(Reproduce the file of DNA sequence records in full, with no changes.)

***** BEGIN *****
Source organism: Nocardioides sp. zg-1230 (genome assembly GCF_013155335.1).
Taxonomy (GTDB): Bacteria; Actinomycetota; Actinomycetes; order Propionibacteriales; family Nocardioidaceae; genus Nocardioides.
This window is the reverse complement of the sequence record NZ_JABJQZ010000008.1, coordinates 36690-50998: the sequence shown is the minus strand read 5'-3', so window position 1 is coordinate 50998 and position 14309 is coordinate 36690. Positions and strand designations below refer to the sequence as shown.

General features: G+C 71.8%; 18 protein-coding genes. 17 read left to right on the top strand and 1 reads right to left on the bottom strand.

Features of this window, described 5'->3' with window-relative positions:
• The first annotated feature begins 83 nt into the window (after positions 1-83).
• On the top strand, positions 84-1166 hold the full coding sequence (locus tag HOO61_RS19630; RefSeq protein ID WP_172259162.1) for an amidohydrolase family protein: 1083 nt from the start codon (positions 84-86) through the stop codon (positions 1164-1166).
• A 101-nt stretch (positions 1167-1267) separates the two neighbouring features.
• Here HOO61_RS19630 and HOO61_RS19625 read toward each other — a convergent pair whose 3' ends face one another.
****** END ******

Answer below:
Source organism: Nocardioides sp. zg-1230 (genome assembly GCF_013155335.1).
Taxonomy (GTDB): Bacteria; Actinomycetota; Actinomycetes; order Propionibacteriales; family Nocardioidaceae; genus Nocardioides.
This window is the reverse complement of the sequence record NZ_JABJQZ010000008.1, coordinates 36690-50998: the sequence shown is the minus strand read 5'-3', so window position 1 is coordinate 50998 and position 14309 is coordinate 36690. Positions and strand designations below refer to the sequence as shown.

General features: G+C 71.8%; 18 protein-coding genes. 17 read left to right on the top strand and 1 reads right to left on the bottom strand.

Features of this window, described 5'->3' with window-relative positions:
• The first annotated feature begins 83 nt into the window (after positions 1-83).
• On the top strand, positions 84-1166 hold the full coding sequence (locus tag HOO61_RS19630; RefSeq protein ID WP_172259162.1) for an amidohydrolase family protein: 1083 nt from the start codon (positions 84-86) through the stop codon (positions 1164-1166).
• A 101-nt stretch (positions 1167-1267) separates the two neighbouring features.
• Here HOO61_RS19630 and HOO61_RS19625 read toward each other — a convergent pair whose 3' ends face one another.